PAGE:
Price based promotions occupy the majority of the supermarket aisles but a recent survey carried out by Shoppercentric has identified that this is not the most important factor for consumers making shopping decisions.
The 1000 consumers were asked what they felt constituted to be good ‘value’ when shopping in supermarkets. 25% of those surveyed felt that value meant low price however 28% felt that the best value was if they got the most out the money they had planned to spend. Interestingly 21% of those surveyed felt that getting the best quality within their budget was good value. Price based promotions have dominated supermarket marketing strategies in the last few years since the recession but this survey suggests that retailers should rethink these type of strategies.
The survey also found that BOGOF offers (buy-one-get-one-free) are still the most popular amongst consumers with 76% of those surveyed voting this tool as the most attractive promotion. Money off items was also popular with 66% suggesting this is an important offer. However, both of these marketing tools have dropped in their popularity since the last survey carried out in 2009 by 3%. Coupons and vouchers popularity have increased from 47% up to 53% as have loyalty cards and free gifts.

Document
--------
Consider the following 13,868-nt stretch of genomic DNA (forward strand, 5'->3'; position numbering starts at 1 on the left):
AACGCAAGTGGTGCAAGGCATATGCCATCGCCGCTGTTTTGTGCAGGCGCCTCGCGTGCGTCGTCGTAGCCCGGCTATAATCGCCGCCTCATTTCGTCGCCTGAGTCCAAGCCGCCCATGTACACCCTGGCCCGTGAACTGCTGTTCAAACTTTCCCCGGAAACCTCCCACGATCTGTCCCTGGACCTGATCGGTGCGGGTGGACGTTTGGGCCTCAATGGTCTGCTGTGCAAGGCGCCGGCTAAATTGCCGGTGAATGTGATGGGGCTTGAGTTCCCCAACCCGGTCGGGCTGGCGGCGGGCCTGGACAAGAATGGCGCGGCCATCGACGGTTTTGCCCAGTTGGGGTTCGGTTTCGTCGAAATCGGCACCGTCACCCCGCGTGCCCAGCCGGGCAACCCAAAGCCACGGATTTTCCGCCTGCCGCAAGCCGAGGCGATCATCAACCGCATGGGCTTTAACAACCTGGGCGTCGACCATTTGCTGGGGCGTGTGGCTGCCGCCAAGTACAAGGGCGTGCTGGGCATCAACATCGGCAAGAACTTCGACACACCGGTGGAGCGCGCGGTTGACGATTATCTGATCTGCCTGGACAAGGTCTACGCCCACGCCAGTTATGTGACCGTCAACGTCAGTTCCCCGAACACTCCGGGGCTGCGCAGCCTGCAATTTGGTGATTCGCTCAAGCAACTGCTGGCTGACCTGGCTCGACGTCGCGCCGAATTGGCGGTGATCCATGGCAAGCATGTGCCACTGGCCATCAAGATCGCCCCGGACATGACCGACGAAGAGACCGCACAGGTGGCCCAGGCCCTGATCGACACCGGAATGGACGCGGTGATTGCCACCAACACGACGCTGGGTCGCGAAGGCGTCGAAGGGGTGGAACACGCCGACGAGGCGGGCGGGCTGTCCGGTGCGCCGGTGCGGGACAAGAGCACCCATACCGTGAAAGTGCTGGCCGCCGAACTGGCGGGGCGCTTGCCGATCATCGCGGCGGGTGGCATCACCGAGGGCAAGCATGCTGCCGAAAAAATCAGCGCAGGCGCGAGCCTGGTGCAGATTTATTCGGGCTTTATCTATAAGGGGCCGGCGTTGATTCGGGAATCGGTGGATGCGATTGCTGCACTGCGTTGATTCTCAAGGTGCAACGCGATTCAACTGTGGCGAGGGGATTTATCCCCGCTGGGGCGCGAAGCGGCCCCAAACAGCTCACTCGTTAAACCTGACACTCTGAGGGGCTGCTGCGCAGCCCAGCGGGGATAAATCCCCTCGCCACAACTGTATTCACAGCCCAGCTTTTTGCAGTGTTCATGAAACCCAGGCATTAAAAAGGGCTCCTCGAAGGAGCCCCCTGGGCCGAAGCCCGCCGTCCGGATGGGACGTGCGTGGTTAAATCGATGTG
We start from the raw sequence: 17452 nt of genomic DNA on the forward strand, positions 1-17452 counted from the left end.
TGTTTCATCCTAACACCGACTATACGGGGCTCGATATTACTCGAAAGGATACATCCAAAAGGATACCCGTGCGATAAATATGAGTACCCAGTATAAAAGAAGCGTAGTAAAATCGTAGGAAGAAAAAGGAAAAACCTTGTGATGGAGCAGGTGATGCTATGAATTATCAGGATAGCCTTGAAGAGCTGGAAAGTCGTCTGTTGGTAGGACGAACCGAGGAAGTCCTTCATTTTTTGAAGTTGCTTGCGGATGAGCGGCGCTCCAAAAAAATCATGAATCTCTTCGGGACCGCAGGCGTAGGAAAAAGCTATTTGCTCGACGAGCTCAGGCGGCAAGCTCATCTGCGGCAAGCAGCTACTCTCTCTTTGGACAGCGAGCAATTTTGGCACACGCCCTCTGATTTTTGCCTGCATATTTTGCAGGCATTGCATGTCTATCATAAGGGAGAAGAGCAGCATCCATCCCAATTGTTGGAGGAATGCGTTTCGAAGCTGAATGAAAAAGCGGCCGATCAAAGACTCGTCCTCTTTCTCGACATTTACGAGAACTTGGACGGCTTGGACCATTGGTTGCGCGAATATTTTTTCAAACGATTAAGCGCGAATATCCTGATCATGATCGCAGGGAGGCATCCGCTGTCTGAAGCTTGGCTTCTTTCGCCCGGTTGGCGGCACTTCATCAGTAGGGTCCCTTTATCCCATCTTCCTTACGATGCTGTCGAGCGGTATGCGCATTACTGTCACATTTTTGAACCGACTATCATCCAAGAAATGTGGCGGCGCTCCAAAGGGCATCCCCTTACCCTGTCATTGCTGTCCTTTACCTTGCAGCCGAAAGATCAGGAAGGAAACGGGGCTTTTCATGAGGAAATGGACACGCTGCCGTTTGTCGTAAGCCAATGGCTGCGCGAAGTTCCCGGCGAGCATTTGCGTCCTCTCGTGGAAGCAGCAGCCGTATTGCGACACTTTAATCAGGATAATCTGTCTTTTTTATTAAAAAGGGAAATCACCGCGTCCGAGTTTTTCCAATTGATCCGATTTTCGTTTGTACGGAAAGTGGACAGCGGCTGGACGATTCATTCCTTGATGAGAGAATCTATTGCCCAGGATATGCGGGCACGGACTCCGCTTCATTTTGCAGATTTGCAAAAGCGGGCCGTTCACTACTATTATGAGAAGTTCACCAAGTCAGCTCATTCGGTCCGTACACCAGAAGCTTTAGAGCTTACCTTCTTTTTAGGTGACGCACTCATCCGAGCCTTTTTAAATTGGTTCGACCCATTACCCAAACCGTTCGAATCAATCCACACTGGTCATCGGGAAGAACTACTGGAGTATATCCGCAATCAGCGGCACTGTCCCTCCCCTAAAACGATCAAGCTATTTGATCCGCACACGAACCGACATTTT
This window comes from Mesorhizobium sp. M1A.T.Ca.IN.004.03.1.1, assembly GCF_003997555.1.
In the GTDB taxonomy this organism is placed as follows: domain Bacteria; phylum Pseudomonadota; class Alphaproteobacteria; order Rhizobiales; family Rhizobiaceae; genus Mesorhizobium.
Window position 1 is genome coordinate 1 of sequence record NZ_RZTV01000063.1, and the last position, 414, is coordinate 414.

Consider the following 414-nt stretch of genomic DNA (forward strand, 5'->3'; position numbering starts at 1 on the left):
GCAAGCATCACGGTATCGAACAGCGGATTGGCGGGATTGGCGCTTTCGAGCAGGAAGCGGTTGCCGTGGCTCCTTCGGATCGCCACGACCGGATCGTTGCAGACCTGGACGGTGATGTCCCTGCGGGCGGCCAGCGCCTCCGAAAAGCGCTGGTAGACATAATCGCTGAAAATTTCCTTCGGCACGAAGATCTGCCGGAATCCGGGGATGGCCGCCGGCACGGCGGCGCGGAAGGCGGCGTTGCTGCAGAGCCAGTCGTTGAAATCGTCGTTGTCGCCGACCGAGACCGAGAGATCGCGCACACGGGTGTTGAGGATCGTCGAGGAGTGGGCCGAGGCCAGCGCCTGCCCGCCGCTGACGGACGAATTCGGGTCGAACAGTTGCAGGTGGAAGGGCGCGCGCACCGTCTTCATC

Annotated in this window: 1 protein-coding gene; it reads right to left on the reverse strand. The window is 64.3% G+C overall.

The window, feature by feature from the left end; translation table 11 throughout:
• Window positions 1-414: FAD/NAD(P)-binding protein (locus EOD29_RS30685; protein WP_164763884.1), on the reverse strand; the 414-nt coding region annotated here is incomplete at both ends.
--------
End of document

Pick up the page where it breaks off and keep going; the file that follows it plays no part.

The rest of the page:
Danielle Pinnington, Managing Director of Shoppercentric said: “Our research should be a much needed reminder to the retail industry, and brand manufacturers, that promotions aren’t the answer to the economic downturn. A sales spike is not a real change in behaviour. And a BOGOF is not always value for money. When shoppers are feeling the pinch it is important that retailers really understand their needs and align their offers to the new shopper requirements. Retailers that take a stand on a specific issue, such as quality or price, better differentiate themselves in shoppers’ minds – this is vital since shoppers have access to so many different retailers nowadays.”
There are many supermarkets for consumers to choose from and this survey highlights to retail marketers and insight managers that a mix of price, quality and quantity promotions is better than focusing on price based offers.
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